This destruction accomplished, the mob marched away to the house of Priestley, which was at Fair Hill, where they utterly burned and destroyed all the invaluable library, philosophical instruments, and manuscripts, containing notes of the doctor's further chemical experiments and discoveries. Fire-engines were called out to prevent the flames of the meeting-houses from spreading to the adjoining houses, but they were not suffered to play on the meeting-houses themselves, nor does any effort appear to have been made to save Priestley's house. The doctor and his family had made a timely retreat. He himself passed the first two nights in a post-chaise, and the two succeeding on horseback, but less owing to his own apprehensions of danger than to those of others. An eye-witness said that the high road for fully half a mile from his house was strewed with books, and that, on entering the library, there were not a dozen volumes on the shelves; while the floor was covered several inches deep with torn manuscripts. This was the work of the night of the 14th of July, and the riots continued from Thursday to Sunday; among the buildings destroyed being the paper warehouse of William Hutton, the historian of the place, and the author of several antiquarian treatises. Hutton was a man who had raised himself from the deepest poverty, for his father was a poor stocking-weaver of Derby. He had found Birmingham without a paper warehouse; had opened one, and, by that[385] shrewdness and carefulness in business, which are so conspicuous in his "Autobiography," and afford a valuable study for young men, had acquired a competence. He was not only an honour to the town by his upright character, and reputation as a self-taught author, but he had been an active benefactor to it. He had been the first to establish a circulating library in the town; was always an advocate and co-operator in works and institutions of improvement, and was the most active and able commissioner of the Court of Requests. His only crime was that of being a Nonconformist, and an advocate of advanced principles.

      [See larger version]amuses himself with hoarding it. They say it is very different with our neighbors the English, and one who knew the two colonies only by the way of living, acting, and speaking of the colonists would not hesitate to judge ours the more flourishing. In New England and the other British colonies, there reigns an opulence by which the people seem not to know how to profit; while in New France poverty is hidden under an air of ease which appears entirely natural. The English colonist keeps as much and spends as little as possible: the French colonist enjoys what he has got, and often makes a display of what he has not got. The one labors for his heirs: the other leaves them to get on as they can, like himself. I could push the comparison farther; but I must close here: the kings ship is about to sail, and the merchant vessels are getting ready to follow. In three days perhaps, not one will be left in the harbor. * And now we, too, will leave Canada. Winter draws near, and the first patch of snow lies gleaming on the distant mountain of Cape Tourmente. The sun has set in chill autumnal beauty, and the sharp spires of fir-trees on the heights of Sillery stand stiff and black against the pure cold amber of the fading west. The ship sails in the morning; and, before the old towers of Rochelle rise in sight, there will be time to smoke many a pipe, and ponder what we have seen on the banks of the St Lawrence.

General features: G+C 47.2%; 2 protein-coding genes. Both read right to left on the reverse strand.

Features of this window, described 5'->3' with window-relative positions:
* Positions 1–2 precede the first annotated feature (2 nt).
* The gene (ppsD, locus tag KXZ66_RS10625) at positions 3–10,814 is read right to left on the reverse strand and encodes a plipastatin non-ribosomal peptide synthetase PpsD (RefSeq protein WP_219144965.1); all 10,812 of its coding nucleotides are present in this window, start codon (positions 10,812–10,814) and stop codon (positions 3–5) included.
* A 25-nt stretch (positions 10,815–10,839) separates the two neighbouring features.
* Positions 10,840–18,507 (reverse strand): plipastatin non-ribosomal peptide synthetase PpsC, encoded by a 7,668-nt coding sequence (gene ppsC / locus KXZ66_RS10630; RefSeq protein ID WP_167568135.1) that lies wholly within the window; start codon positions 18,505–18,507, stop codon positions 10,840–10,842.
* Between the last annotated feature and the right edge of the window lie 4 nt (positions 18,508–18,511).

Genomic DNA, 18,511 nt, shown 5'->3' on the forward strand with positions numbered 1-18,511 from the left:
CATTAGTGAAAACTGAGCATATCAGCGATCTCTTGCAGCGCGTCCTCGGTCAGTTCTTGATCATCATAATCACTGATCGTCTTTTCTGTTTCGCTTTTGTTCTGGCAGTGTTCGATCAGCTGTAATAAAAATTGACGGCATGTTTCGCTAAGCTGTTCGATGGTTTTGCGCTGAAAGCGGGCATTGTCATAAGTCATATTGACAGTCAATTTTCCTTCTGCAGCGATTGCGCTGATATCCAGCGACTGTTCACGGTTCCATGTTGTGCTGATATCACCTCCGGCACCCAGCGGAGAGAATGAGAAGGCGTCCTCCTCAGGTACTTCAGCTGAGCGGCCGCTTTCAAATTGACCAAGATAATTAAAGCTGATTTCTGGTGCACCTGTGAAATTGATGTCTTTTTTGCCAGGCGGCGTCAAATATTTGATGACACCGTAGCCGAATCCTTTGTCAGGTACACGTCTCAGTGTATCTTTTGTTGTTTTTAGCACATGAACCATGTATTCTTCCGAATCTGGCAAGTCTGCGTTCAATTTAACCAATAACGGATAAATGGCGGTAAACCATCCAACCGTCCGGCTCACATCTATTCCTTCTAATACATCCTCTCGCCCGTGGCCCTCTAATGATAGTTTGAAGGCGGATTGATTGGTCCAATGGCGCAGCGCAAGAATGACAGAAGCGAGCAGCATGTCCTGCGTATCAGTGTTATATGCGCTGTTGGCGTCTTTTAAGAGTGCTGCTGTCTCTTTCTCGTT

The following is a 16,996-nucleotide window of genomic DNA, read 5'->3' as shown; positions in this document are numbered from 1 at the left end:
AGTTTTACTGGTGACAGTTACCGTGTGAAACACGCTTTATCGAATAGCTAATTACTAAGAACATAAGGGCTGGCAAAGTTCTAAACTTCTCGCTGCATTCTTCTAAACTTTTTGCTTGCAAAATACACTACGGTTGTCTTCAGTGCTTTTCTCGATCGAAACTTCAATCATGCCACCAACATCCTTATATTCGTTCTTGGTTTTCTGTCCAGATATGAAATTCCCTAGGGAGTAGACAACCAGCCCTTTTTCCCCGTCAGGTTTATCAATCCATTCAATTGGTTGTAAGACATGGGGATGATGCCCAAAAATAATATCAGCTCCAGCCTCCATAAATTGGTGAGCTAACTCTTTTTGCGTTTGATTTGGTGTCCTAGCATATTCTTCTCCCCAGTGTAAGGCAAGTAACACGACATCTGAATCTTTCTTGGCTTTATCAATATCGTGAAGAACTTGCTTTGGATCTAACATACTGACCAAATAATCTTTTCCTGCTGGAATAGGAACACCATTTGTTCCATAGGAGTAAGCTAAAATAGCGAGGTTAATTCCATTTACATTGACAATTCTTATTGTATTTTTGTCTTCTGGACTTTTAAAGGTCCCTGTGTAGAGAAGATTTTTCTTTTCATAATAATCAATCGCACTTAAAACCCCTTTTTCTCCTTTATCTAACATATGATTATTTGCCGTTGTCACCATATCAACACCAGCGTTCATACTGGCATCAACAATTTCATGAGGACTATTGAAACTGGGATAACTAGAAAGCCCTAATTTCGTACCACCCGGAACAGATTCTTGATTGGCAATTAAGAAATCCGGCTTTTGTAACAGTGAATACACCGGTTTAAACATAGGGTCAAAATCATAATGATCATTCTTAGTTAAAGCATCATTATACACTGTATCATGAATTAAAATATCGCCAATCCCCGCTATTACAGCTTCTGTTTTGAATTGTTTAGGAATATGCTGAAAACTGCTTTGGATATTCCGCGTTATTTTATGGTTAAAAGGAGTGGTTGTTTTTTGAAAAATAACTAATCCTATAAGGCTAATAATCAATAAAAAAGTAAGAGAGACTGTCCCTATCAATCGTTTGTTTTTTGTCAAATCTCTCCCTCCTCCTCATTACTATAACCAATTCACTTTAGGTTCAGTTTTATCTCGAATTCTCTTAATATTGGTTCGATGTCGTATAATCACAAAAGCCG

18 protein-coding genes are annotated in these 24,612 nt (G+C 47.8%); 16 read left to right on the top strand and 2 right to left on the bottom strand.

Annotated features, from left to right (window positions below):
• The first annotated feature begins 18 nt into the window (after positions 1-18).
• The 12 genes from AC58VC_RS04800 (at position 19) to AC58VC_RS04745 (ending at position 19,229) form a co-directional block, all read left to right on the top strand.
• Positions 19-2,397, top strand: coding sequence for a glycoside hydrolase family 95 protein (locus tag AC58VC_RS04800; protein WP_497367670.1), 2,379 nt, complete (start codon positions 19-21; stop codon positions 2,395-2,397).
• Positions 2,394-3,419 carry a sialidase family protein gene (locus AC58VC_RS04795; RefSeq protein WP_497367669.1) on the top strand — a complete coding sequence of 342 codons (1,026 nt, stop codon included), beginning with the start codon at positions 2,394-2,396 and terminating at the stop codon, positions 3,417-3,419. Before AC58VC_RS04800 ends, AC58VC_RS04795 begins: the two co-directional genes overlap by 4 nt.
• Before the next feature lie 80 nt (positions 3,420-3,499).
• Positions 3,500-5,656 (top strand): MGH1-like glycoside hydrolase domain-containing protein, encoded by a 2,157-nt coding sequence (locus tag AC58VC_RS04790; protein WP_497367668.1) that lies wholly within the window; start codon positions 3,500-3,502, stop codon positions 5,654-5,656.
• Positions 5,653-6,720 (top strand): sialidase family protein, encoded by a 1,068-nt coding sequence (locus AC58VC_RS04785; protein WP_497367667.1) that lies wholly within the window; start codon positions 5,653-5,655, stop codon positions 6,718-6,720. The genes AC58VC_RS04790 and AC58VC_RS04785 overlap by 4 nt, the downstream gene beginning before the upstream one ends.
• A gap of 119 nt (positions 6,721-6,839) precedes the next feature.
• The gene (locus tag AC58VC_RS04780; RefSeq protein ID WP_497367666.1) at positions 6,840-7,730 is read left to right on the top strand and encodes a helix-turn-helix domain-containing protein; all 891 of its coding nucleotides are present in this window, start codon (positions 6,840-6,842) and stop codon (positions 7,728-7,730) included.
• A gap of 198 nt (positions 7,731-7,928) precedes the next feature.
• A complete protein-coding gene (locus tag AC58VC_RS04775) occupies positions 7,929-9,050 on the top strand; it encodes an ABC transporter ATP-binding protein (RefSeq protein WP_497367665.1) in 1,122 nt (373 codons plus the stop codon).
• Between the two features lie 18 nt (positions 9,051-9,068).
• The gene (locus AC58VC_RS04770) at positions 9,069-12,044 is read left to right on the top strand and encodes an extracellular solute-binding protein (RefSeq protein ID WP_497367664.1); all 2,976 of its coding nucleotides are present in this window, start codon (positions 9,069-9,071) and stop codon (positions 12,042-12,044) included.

This, one would think, might have sufficed to bring the governor to reason, but the violence of his resentments and antipathies overcame the very slender share of prudence with which nature had endowed him. One morning, as he sat at the head of the council board, the bishop on his right hand, and the intendant on his left, a woman made her appearance with a sealed packet of papers. She was the wife of the councillor Amours, whose chair was vacant at the table. Important business was in hand, the registration of a royal edict of amnesty to the coureurs de bois. The intendant, who well knew what the packet contained, demanded that it should be opened. Frontenac insisted that the business before the council should 52 proceed. The intendant renewed his demand, the council sustained him, and the packet was opened accordingly. It contained a petition from Amours, stating that Frontenac had put him in prison, because, having obtained in due form a passport to send a canoe to his fishing station of Matane, he had afterwards sent a sail-boat thither without applying for another passport. Frontenac had sent for him, and demanded by what right he did so. Amours replied that he believed that he had acted in accordance with the intentions of the king; whereupon, to borrow the words of the petition, "Monsieur the governor fell into a rage, and said to your petitioner, 'I will teach you the intentions of the king, and you shall stay in prison till you learn them;' and your petitioner was shut up in a chamber of the chateau, wherein he still remains." He proceeds to pray that a trial may be granted him according to law. [13]


      [7] Memoires de Mademoiselle de Montpensier, III. 270.HIS LETTERS INTERCEPTED.


      [7] Journal des Suprieurs des Jsuites. MS.